June 19, 2020
An eye-catching new fishing vessel is generating fanfare in China.
At 120 meters in length and 21 meters wide, the Shen Lan was launched in May from a port in Shanghai by Shanghai Chong He Industry Group subsidiary Jiangsu Shen Lan Distant Water Fishing Co. (also known as Jiangsu Sunline Deep Sea Fishery Co. Ltd. or Sunline Fishery). The company aims to increase its krill processing with the new vessel, with the goal of producing human health products such as “blood fat thinning” products, as well as aquafeed.
The Shen Lan is being billed by its owners and the Chinese press as the most modern fishing and processing vessel ever to be built for the Antarctic krill fishery. That has drawn the attention of other Chinese fishing firms, according to Tomaž Nabergoj, director at Helsinki, Finland-based Wärtsilä Ship Design, which led the project.
“Most companies involved in deep-sea fishing in China are aware of the Shen Lan and many of them are also aware that Wärtsilä designed the vessel,” Nabergoj told SeafoodSource. “We have been contacted by some of these owners who would like to discuss potential new builds and conversions.”
In March 2020, Wärtsilä was commissioned to design a second, even bigger, krill processing vessel for the company. There are two to three new krill vessels currently under construction or design in China (including the second Wärtsilä design for the same owner), as well as one additional krill vessel being built in Norway, according to Nabergoj.
“And there are plans in a few other countries, but none under construction as far as I know,” he said.
Yet there are some who believe the Chinese may be overextending themselves, that the Shen Lan is too big and uneconomical for the heavily regulated fishery.
Dmitri Sclabos, managing director of Chilean firm Tharos, which developed a process enabling the extraction of krill oil onboard vessels at-sea in what Sclabos claims is a more environmentally friendly process, said the Shen Lan’s capacity is unnecessary.
“It is like if manhood is being tested,” Sclabos said. “Building a boat able to capture and process 1,000 to 1,300 tons per day [as the Shen Lan is capable of], does it make sense? There are days fishing hits that mark – days you can count with your fingers ... Such an increase in fishing effort will trigger closing more fishing areas to protect the environment, everyone fighting for scarcer resources, NGOs enhancing their surveillance asking for more closures, a potential and severe market backlash, [creating] a cycle difficult to assess at this time.”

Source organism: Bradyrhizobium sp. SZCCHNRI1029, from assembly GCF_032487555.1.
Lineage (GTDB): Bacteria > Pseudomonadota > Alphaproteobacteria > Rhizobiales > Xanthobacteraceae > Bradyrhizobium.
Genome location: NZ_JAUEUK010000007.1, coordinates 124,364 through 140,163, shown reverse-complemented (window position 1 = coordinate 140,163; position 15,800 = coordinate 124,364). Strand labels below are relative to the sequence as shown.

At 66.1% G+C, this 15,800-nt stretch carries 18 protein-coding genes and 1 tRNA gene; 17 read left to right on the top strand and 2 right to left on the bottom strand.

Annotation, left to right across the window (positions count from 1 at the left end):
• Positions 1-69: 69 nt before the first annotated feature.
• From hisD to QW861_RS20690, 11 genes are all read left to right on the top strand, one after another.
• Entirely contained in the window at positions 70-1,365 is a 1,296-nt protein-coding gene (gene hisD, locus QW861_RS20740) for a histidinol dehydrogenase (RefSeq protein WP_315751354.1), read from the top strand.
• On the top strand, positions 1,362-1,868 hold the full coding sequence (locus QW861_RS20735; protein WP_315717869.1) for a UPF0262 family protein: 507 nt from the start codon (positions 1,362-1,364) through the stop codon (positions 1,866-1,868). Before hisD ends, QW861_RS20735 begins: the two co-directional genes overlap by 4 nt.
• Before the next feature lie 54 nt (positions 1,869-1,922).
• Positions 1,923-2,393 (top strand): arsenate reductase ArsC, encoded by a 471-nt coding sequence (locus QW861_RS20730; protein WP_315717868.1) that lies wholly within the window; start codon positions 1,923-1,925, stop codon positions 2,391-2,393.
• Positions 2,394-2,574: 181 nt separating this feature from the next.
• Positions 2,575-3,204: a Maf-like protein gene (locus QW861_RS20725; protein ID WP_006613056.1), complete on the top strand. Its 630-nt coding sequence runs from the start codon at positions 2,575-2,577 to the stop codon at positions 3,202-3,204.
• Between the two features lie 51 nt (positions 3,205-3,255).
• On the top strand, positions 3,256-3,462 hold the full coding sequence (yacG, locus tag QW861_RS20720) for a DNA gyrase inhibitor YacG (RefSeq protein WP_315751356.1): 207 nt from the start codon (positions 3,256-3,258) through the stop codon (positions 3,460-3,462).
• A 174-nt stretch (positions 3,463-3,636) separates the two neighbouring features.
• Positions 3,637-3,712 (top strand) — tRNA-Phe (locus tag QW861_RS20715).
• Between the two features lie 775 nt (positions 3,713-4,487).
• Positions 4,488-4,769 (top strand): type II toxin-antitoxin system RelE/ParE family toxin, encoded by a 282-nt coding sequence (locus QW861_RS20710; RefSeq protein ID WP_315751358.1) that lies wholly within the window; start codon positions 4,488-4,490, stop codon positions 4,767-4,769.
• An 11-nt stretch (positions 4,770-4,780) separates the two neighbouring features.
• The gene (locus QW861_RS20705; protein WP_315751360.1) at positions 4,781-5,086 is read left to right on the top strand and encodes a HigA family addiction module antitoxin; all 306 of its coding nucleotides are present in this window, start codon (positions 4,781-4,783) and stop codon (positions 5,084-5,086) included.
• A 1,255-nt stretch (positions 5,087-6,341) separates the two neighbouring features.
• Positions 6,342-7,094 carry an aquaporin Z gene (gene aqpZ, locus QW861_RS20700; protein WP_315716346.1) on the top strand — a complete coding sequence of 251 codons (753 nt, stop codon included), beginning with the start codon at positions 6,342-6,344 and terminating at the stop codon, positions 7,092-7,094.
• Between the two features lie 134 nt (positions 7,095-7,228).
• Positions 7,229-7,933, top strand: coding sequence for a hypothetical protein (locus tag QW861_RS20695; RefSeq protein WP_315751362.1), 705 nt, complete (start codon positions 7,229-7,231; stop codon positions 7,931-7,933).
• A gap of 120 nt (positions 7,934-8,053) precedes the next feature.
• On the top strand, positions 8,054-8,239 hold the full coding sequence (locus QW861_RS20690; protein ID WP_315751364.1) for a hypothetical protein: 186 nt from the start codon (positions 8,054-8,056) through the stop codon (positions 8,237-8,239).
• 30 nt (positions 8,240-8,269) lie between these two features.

Chinese fishing firms have in recent years targeted Antarctic krill (Euphausia superba), with support from local and national government. Antarctic krill biomass for the Southern Ocean has been estimated at around 379 million metric tons (MT), with catch limits managed under the Convention for the Conservation of Antarctic Marine Living Resources (CCAMLR) and currently set at 3.75 million MT. Last year, China and the E.U. inked a marine cooperation agreement that will see them working jointly to protect Antarctic ecosystems.
Despite some changes in the past 45 years in fishing locations, seasonality, and biomass abundance, daily average capture of Antarctic krill has more or less remained similar, Sclabos said.
“If a 200 to 300 MT per day capture was considered reasonable, today over 600 MT per day is the new standard,” he said. “In the 1980s we had years with up to 550,000 tons in annual catch. Now we’re at 300,000 tons per year. We have a TAC [total allowable catch] of eight million tons but a strict precautionary fishing limit of 620,000 tons … Adding all new boats, the math doesn't add up.”
But bigger vessels like the Shen Lan can be more environmentally friendly and sustainable for fish, according to Nabergoj.
“Global fishing activity is closely monitored and strictly controlled by quotas to avoid overfishing. It is a misperception that large fishing vessels empty the oceans. The quota decides the amount of fish, not the vessel size," Nabergoj said. "Therefore, a large vessel which can fish its quota with a limited number of round-trips to the fishing grounds will have less fuel consumption and thereby less environmental impact. Efficiency normally increases with size.”
Wärtsilä Ship Design offers innovative designs with a cost-efficiency focus, Nabergoj said.
“We focus on cost and fuel efficiency, higher energy efficiency, optimized ship-building, lower operating costs, and enhanced environmental performance throughout entire process of [a] new build or retrofit project,” he said.
Krill has become a popular input for pet, livestock, and aquaculture feed, and is also growing more popular as a dietary supplement due to its high omega-3 count. Lured by its benefits, China appears to be taking over the dominant position in the Antarctic krill fishery from Norway, and it now has the most boats fishing in the Southern Ocean for krill. But a recent report from Greenpeace claims growing demand is fueling more commercial fishing in Antarctica, which is in turn endangering polar wildlife, including penguins, which depend on krill for their survival.
“We have a healthy krill fishery, very well-managed by CCAMR, and we should protect it for the years to come,” Sclabos said. “Over-stretching our ability to capture all what’s in there is not, in my opinion, good for the long-term; financially, marketwise, for investors, or for operators.”
Photo courtesy of Wärtsilä Ship Design Co.